We also recently hired a new distributors support manager at the Caterpillar organization, and so he is going to focus a small team on kind of managing distributor development and allow our sales team to focus more on distributor sales and then more national accounts.
The GESS order, that $13 million order was the largest direct sale I believe we’ve ever done, so that was directly to them not through distribution. So, I think it really kind of opens us up to put the pedal to the metal and really start growing revenue. If you look at book-to-bill in the third quarter and full quarter end — the fourth quarter, they’re both very positive. I think that start teeing up nicely growth, especially in the back half of this year.
Great. Thanks much guys.
Thank you, Colin.
Thank you. And our next question will come from the line of Robert Brown with Lake Street Capital Markets. Your line is now open.
Just wanted to dive into the orders a little bit as pretty strong Q4. What are some of the market verticals you’re seeing the most resonance in and kind of how you see those playing out next year or two?
Yes, it’s definitely across the Board. U.S. is still very strong. We’re seeing both oil and gas and CHP and obviously, in New York, its everything from one Vanderbilt to Hudson Yards. We got nice opportunities going on in Philadelphia, projects down in the Florida. California has been a good market for us. Canada, especially Canada, has been a very good market for us, we’re hoping to open large project there. So, I think for U.S. and Canada, it’s been very strong both CHP and oil and gas. It look to see that continue to the next couple of years.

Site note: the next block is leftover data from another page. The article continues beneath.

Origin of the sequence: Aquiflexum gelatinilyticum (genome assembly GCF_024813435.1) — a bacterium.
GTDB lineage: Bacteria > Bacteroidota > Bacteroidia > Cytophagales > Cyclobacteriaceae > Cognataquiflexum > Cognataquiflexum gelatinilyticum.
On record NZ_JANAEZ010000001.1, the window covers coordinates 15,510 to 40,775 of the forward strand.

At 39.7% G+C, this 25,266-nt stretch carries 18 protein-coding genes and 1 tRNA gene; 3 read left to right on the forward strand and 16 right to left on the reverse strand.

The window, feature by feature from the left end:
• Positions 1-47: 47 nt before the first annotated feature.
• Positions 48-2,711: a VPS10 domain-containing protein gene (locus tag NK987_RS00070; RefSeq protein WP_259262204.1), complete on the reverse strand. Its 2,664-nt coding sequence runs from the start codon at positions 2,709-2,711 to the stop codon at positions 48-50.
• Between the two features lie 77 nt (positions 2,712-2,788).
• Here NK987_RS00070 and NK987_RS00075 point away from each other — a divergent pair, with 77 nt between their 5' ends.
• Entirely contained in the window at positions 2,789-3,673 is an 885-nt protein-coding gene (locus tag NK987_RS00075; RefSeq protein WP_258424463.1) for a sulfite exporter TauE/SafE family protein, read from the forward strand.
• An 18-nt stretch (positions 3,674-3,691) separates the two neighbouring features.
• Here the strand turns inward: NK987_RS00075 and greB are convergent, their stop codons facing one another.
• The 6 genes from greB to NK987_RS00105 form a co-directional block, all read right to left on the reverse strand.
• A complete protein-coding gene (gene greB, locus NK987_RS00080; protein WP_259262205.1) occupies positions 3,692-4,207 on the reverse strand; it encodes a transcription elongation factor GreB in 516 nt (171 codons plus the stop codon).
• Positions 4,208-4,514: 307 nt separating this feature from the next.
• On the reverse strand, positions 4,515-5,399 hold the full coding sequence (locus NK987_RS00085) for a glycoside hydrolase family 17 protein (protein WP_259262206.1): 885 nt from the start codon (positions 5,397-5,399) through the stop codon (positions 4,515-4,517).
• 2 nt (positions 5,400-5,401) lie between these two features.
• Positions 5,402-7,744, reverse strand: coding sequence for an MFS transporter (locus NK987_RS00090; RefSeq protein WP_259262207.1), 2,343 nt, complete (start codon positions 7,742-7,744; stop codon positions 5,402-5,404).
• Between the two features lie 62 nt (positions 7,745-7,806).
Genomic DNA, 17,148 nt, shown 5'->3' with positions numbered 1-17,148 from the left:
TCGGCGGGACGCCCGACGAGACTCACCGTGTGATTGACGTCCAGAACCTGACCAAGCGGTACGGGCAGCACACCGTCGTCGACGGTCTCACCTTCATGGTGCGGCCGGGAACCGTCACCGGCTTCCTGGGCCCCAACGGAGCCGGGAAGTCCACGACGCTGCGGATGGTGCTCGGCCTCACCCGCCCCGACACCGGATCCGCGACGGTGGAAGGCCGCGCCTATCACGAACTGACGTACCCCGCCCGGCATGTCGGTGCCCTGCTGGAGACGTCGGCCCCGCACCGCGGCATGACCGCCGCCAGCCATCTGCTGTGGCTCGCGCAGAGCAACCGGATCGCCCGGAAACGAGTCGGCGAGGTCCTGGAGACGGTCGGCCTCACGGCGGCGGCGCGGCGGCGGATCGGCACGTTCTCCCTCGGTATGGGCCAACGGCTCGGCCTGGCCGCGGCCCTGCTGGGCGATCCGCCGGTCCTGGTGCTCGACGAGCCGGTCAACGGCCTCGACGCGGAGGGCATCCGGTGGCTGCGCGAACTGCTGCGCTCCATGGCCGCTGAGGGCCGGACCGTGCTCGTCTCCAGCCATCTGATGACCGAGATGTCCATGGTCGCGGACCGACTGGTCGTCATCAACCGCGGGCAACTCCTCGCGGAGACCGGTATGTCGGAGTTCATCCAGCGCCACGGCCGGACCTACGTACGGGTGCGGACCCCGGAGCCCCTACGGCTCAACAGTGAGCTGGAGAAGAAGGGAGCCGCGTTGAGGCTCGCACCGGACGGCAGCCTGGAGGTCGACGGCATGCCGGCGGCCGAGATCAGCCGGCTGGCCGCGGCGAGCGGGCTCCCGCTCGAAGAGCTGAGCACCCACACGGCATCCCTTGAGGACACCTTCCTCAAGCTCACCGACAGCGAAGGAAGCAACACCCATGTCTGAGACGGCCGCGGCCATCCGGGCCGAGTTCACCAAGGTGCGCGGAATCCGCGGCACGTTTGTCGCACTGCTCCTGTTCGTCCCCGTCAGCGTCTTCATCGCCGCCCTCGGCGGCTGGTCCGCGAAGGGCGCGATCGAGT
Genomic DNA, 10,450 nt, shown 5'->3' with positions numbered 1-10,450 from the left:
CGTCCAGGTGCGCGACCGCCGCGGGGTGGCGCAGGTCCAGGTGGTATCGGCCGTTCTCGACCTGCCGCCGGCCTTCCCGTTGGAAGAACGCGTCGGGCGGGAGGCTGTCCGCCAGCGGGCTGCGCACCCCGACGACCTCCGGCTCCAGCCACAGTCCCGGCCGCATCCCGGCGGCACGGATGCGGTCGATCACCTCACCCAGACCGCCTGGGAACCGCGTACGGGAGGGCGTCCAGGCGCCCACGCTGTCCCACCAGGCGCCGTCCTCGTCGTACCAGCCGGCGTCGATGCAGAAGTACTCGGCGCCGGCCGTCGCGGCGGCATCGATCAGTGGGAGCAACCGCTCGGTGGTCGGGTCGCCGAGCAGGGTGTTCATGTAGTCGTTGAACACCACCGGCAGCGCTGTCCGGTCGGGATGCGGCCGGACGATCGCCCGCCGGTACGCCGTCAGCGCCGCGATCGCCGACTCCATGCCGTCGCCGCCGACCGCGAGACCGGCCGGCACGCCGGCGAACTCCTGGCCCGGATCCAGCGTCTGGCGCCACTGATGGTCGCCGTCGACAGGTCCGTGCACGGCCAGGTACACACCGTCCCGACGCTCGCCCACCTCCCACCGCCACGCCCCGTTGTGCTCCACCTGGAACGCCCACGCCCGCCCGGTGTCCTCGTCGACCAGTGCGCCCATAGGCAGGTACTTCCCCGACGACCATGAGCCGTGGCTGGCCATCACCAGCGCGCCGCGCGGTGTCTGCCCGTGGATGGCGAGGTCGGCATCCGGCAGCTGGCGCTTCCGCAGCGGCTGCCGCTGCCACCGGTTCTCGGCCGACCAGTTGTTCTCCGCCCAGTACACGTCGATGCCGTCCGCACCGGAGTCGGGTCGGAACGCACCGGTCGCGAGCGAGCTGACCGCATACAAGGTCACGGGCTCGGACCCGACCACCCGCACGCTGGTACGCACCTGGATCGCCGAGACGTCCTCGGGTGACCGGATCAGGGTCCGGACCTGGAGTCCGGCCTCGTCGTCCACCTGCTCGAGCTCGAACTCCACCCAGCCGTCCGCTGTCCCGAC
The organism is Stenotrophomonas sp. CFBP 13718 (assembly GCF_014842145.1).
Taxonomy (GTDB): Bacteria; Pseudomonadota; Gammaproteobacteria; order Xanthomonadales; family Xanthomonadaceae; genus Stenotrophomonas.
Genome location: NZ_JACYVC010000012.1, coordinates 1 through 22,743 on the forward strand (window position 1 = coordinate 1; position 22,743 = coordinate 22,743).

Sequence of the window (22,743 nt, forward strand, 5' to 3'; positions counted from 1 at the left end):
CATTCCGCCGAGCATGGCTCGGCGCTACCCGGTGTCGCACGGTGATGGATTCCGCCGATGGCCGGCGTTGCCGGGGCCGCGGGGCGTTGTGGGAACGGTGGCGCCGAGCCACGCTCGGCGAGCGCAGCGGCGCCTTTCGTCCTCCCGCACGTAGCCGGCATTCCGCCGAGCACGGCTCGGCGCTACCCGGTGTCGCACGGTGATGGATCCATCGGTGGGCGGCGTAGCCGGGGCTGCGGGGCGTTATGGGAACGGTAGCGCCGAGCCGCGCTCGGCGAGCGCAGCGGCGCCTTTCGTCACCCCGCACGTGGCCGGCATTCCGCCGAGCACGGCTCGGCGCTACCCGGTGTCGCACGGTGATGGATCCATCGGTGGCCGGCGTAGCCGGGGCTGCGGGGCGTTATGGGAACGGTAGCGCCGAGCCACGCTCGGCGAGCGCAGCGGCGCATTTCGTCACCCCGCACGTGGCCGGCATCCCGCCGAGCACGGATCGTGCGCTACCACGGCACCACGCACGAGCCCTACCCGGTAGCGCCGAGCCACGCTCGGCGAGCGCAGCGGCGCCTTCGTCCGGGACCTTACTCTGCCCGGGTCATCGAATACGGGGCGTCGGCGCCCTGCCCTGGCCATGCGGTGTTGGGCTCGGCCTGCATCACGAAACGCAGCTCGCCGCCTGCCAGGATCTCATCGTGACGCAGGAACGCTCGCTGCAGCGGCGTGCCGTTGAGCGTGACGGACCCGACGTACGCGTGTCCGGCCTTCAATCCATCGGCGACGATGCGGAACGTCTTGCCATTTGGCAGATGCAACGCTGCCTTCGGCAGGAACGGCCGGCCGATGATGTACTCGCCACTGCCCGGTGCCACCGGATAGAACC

To move down into Mexico should be a good market for us. Brazil, we’ve got some nice projects with Ambev going on down there, a repeat customer, which is very good for us. Colombia has been traditionally a pretty good market and that should continue.
Caribbean, we had the distributor in place; we’ve got a new distributor in place now who will do a good job of for us in Infinity, so that’s an existing distributor we gave more territory.
Hawaii, we’ve got — Cal MicroTurbine took over Hawaii. So, I think we’ve got a nice mix of good market verticals, good geographies, and some improved players in those geographies and verticals to deliver better results. So, I think we’re well-positioned. I don’t see any significant distributor changes this year. They are very disruptive to the organization, it’s very challenging, especially if they have a lot of FPPs.